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  • Forum Poll: Revenue Cycle Problems and Exchange Plans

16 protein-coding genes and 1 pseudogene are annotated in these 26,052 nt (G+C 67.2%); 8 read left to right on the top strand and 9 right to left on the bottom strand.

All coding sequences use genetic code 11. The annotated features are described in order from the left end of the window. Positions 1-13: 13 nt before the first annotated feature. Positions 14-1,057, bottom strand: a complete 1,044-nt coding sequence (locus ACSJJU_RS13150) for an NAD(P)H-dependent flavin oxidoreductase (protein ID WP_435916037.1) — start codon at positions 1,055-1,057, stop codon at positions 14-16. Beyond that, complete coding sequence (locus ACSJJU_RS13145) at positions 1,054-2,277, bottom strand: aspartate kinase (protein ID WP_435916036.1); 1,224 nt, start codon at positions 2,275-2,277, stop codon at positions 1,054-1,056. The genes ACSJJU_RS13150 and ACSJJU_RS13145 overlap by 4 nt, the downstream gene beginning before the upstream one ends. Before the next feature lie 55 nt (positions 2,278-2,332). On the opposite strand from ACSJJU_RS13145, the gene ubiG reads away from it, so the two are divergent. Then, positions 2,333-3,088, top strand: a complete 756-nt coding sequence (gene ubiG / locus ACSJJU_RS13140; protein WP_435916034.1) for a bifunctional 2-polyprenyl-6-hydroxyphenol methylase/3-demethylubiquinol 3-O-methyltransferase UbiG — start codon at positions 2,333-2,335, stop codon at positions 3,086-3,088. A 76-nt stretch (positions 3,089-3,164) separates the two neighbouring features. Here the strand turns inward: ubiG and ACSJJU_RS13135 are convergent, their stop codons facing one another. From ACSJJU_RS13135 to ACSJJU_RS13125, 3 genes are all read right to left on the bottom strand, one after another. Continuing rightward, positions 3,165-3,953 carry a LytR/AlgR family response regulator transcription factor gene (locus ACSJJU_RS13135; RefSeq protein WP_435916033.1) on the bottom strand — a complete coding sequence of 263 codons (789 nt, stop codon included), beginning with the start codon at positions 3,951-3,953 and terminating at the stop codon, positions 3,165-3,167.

percent covered by exchange plans However two respondents reported greater numbers That said many respondents also said it was too early i e in February and March to determine how many patients were enrolled Revenue Cycle Issues Forty five of the 56 respondents said that some patients with exchange plans caused revenue cycle problems The most common issues relate to the patient s knowledge of the plan The article is based on an informal Forum polls conducted in February and March 2014 HFMA thanks all the Forum members who took part in this informal poll Learn more about HFMA Forum and join Publication Date Wednesday April 16 2014 BACK TO PAGINATION While the launch of the commercial insurance exchanges has made big headlines the impact on healthcare providers was fairly minimal as of late March according to an informal HFMA Forum poll Fifty six Forum members shared details on their organization s experience with the commercial exchange plans through an informal poll conducted in February and March While the sample was small the anecdotal results identify some common revenue cycle problems that healthcare providers are having related to the exchange plans including a lack of knowledge among patients of the plans benefit designs Percentage of Patients with Exchange Plans The majority of respondents reported having only a small percentage of patients less than 5 percent covered by exchange plans However two respondents reported greater numbers That said many respondents also said it was too early i e in February and March to determine how many patients were enrolled Revenue Cycle Issues Forty five of the 56 respondents said that some patients with exchange plans caused revenue cycle problems The most common issues relate to the patient s knowledge of the plan The article is based on an informal Forum polls conducted in February and March 2014 HFMA thanks all the Forum members who took part in this informal poll Learn more about HFMA Forum and join Publication Date Wednesday April 16 2014 Comments Please login to add your comments Add Comment Text Only 2000 character limit Advertisements HFMA Business Profiles McKesson Leveraging Predictive Analytics to Rein in Operating Costs A leader from McKesson discusses how healthcare reform is forcing hospitals and health systems to take a different approach to capacity management and patient flow HFMA RESOURCE LIBRARY 6 Patient Revenue Cycle Metrics You Should Be Tracking and How to Improve Your Results Patient financial engagement is more challenging than ever and more critical With patient responsibility as a percentage of revenue on the rise providers have seen their billing related costs and accounts receivable levels increase If increasing collection yield and reducing costs are a priority for your organization the metrics outlined in this presentation will provide the framework you need to understand what s working and what s not in order to guide your overall patient financial engagement initiatives and optimize results HFMA Business Profiles Accretive Health Partners with Providers to Excel in a Rapidly Transforming Revenue Cycle Environment Emad Rizk MD president and CEO of Accretive Health discusses the uncertainty facing hospitals and the transitions affecting revenue cycle management HFMA RESOURCE LIBRARY 10 Ways to Reduce Patient Statement Volume and Reduce Costs No two patients are the same Each has a very personal healthcare experience and each has distinct financial needs and preferences that have an impact on how when and if they chose to pay their healthcare bill It s no longer effective to apply static billing techniques to solve the complex challenge of collecting balances from patients The need to tailor financial conversations and payment options to individual needs and preferences is critical This presentation provides 10 recommendations that will not only help you improve payment performance through a more tailored approach but take control of rising collection costs HFMA Business Profiles Conifer Health Solutions Helping Providers and Employers Build a Foundation for Better Health Jim Bohnsack vice president solution corporate development for Conifer Health Solutions explains how the company helps healthcare providers leverage data to deliver better outcomes while optimizing reimbursement for all payment arrangements HFMA RESOURCE LIBRARY Reduce Patient Balances Sent to Collection Agencies Approaching New Problems with New Approaches This white paper written by Apex Vice President of Solutions and Services Carrie Romandine discusses the importance of patient segmentation and messaging specifically related to the patient revenue cycle Applying strategic messaging that is tailored to each patient type will not only better educate consumers on payment options specific to their billing needs but it will maximize the amount collected before sending to collections Further targeted messaging should be applied across all points of patient interaction i e point of service customer service patient statements and analyzed regularly for maximized results HFMA Business Profiles Ontario Systems Optimizing Accounts Receivable in a Rapidly Changing Environment Steve Scibetta senior director of channel sales for Ontario Systems healthcare product line shares insights into effectively managing receivables HFMA RESOURCE LIBRARY The Future of Online Patient Billing Portals This white paper written by Apex President Patrick Maurer discusses methods to increase patient adoption of online payments Providers are now seeking ways to incrementally collect more payments due from patients as well as speeding up the rate of collections This white paper shows why patient centric approaches to online payment portals are important complements to traditional provider centric approaches HFMA Business Profiles Optum Enabling Transformative Change Elena White vice president of risk quality and network solutions for Optum discusses how healthcare providers can leverage data and technology as they enable risk in their organization HFMA RESOURCE LIBRARY Payment Portals Can Improve Self Pay Collections and Support Meaningful Use Increased electronic engagement between healthcare providers and patients provides significant opportunities for improving revenue cycle metrics and encouraging patients to access EHRs This article written by Apex Founder and CEO Brian Kueppers explores a number of strategies to create synergy between patient billing online payment portals and electronic health record EHR software to realize a high ROI in speed to payment patient